According to a recent public health alert, California is experiencing an epidemic of pertussis. Santa Cruz County has had 20 known cases and probably many more that have not been reported or have yet to be diagnosed.
Pertussis, also called whooping cough, is a highly contagious infection of the lower respiratory tract, involving the lungs. It usually manifests as a mild persistent cough but can advance to a severe cough. Often in children, this cough is followed by a high-pitched intake of breath that sounds like “whoop” — thus the common name whooping cough.
Pertussis is caused by a bacteria germ, not a virus. It is passed from an infected person who sneezes or coughs and therefore spreads by infected tiny droplets into the lungs of anyone who might be nearby. Once in the lungs, the germs can cause an infection, creating inflammation and a narrowing of the lungs’ breathing tubes. This produces the cough and the characteristic whooping sound.
Infants are particularly vulnerable, because they are not fully immune to whooping cough until they’ve received at least three immunization shots. This leaves babies 6 months and younger at greatest risk of catching the infection. Also, the pertussis vaccine one receives as a child wears off in five to 10 years, leaving most teenagers and adults susceptible to the infection during an outbreak.
The diagnosis of pertussis is often delayed or missed in infants, because early symptoms are often mild and the serious cough might not begin until days or even weeks later. A severe infection in infants can be fatal, although thankfully this is rare. Five infant deaths have been reported in California since the beginning of the year.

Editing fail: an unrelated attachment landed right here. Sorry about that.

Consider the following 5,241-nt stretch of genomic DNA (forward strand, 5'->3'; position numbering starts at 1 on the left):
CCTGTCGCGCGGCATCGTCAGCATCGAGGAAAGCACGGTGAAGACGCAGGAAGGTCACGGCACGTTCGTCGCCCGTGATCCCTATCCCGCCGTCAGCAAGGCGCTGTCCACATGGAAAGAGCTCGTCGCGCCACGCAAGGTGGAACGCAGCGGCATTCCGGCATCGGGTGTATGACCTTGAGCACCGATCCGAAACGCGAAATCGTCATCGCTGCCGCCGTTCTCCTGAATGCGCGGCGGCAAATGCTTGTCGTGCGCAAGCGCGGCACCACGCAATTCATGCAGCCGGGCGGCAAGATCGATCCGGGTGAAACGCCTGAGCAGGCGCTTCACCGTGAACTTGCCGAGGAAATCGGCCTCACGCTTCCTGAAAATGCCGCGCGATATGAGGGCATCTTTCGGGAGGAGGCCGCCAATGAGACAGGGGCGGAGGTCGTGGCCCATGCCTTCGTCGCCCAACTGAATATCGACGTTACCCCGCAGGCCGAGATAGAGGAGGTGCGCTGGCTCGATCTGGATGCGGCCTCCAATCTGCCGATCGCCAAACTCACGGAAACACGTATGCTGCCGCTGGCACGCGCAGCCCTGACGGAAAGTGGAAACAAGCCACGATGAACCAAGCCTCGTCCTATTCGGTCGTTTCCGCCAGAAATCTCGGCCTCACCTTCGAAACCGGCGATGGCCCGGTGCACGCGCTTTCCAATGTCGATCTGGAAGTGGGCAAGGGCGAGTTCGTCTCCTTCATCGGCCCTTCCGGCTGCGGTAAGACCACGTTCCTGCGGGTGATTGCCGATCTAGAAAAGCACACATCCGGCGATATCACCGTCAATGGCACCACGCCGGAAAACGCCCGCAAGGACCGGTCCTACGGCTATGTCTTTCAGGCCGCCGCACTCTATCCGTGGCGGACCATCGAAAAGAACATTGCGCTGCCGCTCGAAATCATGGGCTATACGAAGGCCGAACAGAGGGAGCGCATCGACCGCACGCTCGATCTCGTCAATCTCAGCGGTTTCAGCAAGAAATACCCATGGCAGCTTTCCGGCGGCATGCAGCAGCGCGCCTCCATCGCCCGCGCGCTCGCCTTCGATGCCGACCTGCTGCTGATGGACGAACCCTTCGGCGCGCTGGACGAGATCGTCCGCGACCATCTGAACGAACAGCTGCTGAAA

One must consider pertussis for anyone with a cough that lasts more than two weeks, especially when the cough is worse at night and the patient has prolonged coughing spells but generally feels quite well otherwise.
The vaccine for pertussis comes combined with the tetanus and diphtheria vaccines that are routinely given to children in their first years of life and to adults every 10 years. Talk to your doctor about it.
Besides infants, those who especially need the vaccine’s protection are pregnant women in their third trimester, because they will soon have contact with their unprotected infants. Mothers have been found to be the greatest source of transmitting whooping cough germs to newborns.
Infants can also be protected by vaccinating those people who have close contact with them. This “family” protection has been highly successful with susceptible infants.
Tests are available to diagnose pertussis. The decision whether to test should be left to a doctor, however, as in most cases, the diagnosis can be made on symptoms alone.
Antibiotics can be effective, especially when given soon after symptoms begin. After several weeks of symptoms, they are much less effective. Family members can also be prescribed preventative antibiotics.
Remember that pertussis is caused by bacteria and can usually be treated with an antibiotic, but if you just have a bad cough because of bronchitis, which is caused by a virus, antibiotics will not be effective. Your doctor will be able to determine the proper diagnosis and treatment.